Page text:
Gratitude for the Atonement"As President Joseph Fielding Smith (1876–1972) observed: 'One of the greatest sins, both in magnitude and extent... is the sin of ingratitude. When we violate a commandment, no matter how small and insignificant we may think it to be, we show our ingratitude to our Redeemer. It is impossible for us to comprehend the extent of his suffering when he carried the burden of the sins of the whole world.... If we really understood and could feel even to a small degree, the love and gracious willingness on the part of Jesus Christ to suffer for our sins we would be willing to repent of all our transgressions and serve him'" (Wolfgang H. Paul, "Gratitude for the Atonement," Ensign, Jun 2007, 15–17).
An Attitude of Gratitude"This is a wonderful time to be living here on earth. Our opportunities are limitless. While there are some things wrong in the world today, there are many things right, such as teachers who teach, ministers who minister, marriages that make it, parents who sacrifice, and friends who help.
"We can lift ourselves, and others as well, when we refuse to remain in the realm of negative thought and cultivate within our hearts an attitude of gratitude. If ingratitude be numbered among the serious sins, then gratitude takes its place among the noblest of virtues" (Thomas S. Monson, "An Attitude of Gratitude," Ensign, May 1992, 54).
Sabbath: a Day of Thanksgiving"This Sabbath day has been designated as a day of thanksgiving, a day of gratitude—even a day of prayer. We pause, we ponder, we reflect on the blessings an all-wise Heavenly Father has bestowed upon us, His children, by bringing peace to the battlefield of war and comfort to the hearts of so many in this wonderful world where we live and which we call home" (Thomas S. Monson, "Never Alone," Ensign, May 1991, 59).
With All our Heart"It’s so easy in life for us to receive blessings, many of them almost uncounted, and have things happen in our lives that can help change our lives, improve our lives, and bring the Spirit into our lives. But we sometimes take them for granted. How grateful we should be for the blessings that the gospel of Jesus Christ brings into our hearts and souls. I would remind all of you that if we’re ever going to show gratitude properly to our Heavenly Father, we should do it with all of our heart, might, mind, and strength—because it was He who gave us life and breath" (David B. Haight, "Were There Not Ten Cleansed?," Ensign, Nov 2002, 24).
Gratitude = Humility"Our society is afflicted by a spirit of thoughtless arrogance unbecoming those who have been so magnificently blessed. How grateful we should be for the bounties we enjoy. Absence of gratitude is the mark of the narrow, uneducated mind. It bespeaks a lack of knowledge and the ignorance of self-sufficiency. It expresses itself in ugly egotism and frequently in wanton mischief....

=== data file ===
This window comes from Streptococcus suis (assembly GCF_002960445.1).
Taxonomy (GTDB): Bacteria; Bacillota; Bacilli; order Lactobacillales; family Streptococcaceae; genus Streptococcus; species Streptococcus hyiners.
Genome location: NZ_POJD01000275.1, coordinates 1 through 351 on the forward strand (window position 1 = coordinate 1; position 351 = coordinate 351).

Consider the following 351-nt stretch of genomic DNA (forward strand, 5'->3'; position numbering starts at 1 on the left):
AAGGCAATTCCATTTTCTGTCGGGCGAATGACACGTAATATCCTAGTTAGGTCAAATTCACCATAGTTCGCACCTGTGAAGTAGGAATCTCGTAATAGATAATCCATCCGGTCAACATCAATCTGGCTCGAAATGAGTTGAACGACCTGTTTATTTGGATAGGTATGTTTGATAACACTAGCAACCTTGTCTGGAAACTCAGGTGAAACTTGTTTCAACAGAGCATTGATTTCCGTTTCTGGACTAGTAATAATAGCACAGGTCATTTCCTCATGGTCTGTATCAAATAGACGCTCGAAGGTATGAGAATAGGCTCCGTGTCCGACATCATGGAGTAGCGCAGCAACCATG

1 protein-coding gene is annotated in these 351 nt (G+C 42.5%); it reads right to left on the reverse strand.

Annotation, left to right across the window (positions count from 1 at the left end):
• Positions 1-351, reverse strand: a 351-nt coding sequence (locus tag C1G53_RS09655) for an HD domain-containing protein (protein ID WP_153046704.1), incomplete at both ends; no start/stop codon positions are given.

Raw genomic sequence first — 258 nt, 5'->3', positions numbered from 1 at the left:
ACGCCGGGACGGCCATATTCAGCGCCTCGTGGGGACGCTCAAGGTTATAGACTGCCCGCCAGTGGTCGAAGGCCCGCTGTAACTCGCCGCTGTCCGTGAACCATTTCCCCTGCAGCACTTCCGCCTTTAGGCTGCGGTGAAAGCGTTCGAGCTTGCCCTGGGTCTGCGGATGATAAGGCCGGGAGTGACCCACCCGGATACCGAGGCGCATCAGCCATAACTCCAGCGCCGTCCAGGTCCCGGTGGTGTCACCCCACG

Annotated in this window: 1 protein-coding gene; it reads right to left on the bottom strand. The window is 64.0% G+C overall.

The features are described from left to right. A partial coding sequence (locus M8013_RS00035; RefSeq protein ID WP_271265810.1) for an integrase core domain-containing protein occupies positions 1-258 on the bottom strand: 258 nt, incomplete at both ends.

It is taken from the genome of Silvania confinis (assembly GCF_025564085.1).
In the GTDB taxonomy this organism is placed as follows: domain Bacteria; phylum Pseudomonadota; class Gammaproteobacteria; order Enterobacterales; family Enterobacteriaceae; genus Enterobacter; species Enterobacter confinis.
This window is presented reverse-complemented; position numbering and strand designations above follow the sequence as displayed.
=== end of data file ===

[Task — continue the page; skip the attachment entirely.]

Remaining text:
"Where there is appreciation, there is courtesy, there is concern for the rights and property of others. Without appreciation, there is arrogance and evil.
"Where there is gratitude, there is humility, as opposed to pride" (Gordon B. Hinckley, "'With All Thy Getting Get Understanding'," Ensign, Aug 1988, 2–5).
A Successful Mode of Living"As with all commandments, gratitude is a description of a successful mode of living. The thankful heart opens our eyes to a multitude of blessings that continually surround us. President J. Reuben Clark, formerly a First Counselor in the First Presidency, said: 'Hold fast to the blessings which God has provided for you. Yours is not the task to gain them, they are here; yours is the part of cherishing them' (Church News, 14 June 1969, 2)" (James E. Faust, "Gratitude As a Saving Principle," Ensign, Dec 1996, 2).
Gratitude: Mark of a Noble Soul"Gratitude is a mark of a noble soul and a refined character. We like to be around those who are grateful. They tend to brighten all around them. They make others feel better about themselves. They tend to be more humble, more joyful, more likable....
"If we only look around us, there are a thousand reasons for us not to be happy, and it is simplicity itself to blame our unhappiness on the things we lack in life. It doesn't take any talent at all to find them. The problem is, the more we focus on the things we don’t have, the more unhappy and more resentful we become" (Joseph B. Wirthlin, "'Live in Thanksgiving Daily'," Ensign, Sep 2001, 6).
Gratitude through Prayer"Prayer is an essential part of conveying appreciation to our Heavenly Father. He awaits our expressions of gratefulness each morning and night in sincere, simple prayer from our hearts for our many blessings, gifts, and talents.
"Through expression of prayerful gratitude and thanksgiving, we show our dependence upon a higher source of wisdom and knowledge—God the Father and his Son, our Lord and Savior Jesus Christ" (Robert D. Hales, "Gratitude for the Goodness of God," Ensign, May 1992, 63).
Great Men Recognize Greatness of God"Great men have always recognized the greatness of God and their dependence upon him, and they have with regularity rendered to him gratitude and thanksgiving....
"To the Lord Jesus, who bought us with a great price, we owe an undying debt of gratitude. It is impossible for us, weak mortals as we are, to fully comprehend and appreciate the suffering he endured on the cross so that he might gain for us victory over death. And even less can we understand the suffering he endured in Gethsemane so that we might obtain forgiveness of our sins" (Marion G. Romney, "Gratitude and Thanksgiving," Ensign, Nov 1982, 49).